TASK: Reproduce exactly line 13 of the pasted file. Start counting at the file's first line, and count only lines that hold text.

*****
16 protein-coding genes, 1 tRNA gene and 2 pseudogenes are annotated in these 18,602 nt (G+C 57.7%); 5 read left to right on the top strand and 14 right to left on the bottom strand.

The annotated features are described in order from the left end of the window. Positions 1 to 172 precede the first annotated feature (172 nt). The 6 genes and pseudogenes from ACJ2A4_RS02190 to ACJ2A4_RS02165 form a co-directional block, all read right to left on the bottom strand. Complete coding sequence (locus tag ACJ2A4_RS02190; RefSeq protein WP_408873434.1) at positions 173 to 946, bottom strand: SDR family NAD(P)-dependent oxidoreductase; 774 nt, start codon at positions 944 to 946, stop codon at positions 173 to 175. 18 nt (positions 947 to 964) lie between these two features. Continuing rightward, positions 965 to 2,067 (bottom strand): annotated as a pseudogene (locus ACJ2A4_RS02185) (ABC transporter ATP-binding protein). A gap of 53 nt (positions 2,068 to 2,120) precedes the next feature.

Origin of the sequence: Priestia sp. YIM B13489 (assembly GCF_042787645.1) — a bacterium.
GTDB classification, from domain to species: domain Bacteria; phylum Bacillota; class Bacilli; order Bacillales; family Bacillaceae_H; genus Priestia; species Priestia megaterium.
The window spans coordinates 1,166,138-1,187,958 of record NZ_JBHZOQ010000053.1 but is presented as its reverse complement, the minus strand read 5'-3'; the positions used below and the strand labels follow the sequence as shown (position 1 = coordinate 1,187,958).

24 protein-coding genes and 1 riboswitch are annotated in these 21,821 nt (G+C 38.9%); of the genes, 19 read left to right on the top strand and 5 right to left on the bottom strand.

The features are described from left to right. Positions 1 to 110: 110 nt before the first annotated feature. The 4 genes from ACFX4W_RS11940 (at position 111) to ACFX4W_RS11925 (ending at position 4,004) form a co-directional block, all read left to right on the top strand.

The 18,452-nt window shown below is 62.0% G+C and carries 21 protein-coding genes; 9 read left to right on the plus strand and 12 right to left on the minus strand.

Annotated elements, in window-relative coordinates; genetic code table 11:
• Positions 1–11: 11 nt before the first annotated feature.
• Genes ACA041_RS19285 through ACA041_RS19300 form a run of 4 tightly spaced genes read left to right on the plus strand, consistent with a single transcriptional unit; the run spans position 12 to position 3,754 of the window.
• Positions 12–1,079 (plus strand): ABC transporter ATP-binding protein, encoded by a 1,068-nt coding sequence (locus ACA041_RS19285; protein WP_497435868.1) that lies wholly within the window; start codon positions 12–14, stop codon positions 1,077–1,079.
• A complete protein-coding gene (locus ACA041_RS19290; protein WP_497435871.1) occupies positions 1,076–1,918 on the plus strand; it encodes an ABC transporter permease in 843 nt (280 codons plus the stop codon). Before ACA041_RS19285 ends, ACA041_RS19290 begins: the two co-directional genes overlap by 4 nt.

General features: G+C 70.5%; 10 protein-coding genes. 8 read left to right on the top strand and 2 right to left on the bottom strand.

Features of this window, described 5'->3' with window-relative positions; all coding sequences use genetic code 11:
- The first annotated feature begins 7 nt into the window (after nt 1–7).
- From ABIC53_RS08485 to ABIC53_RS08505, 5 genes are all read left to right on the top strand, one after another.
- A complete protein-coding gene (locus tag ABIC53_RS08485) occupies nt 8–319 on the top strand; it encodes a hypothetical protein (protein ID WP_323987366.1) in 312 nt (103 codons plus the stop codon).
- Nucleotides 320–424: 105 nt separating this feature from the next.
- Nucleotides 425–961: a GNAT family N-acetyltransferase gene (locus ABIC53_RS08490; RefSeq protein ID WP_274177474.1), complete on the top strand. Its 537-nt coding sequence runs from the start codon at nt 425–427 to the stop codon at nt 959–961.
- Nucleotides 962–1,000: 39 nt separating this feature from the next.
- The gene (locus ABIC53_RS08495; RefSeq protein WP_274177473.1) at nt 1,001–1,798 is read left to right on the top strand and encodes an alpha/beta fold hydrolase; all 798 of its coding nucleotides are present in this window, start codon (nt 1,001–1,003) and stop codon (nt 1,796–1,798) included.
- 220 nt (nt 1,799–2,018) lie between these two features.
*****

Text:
• A complete protein-coding gene (locus ACA041_RS19290; protein WP_497435871.1) occupies positions 1,076–1,918 on the plus strand; it encodes an ABC transporter permease in 843 nt (280 codons plus the stop codon). Before ACA041_RS19285 ends, ACA041_RS19290 begins: the two co-directional genes overlap by 4 nt.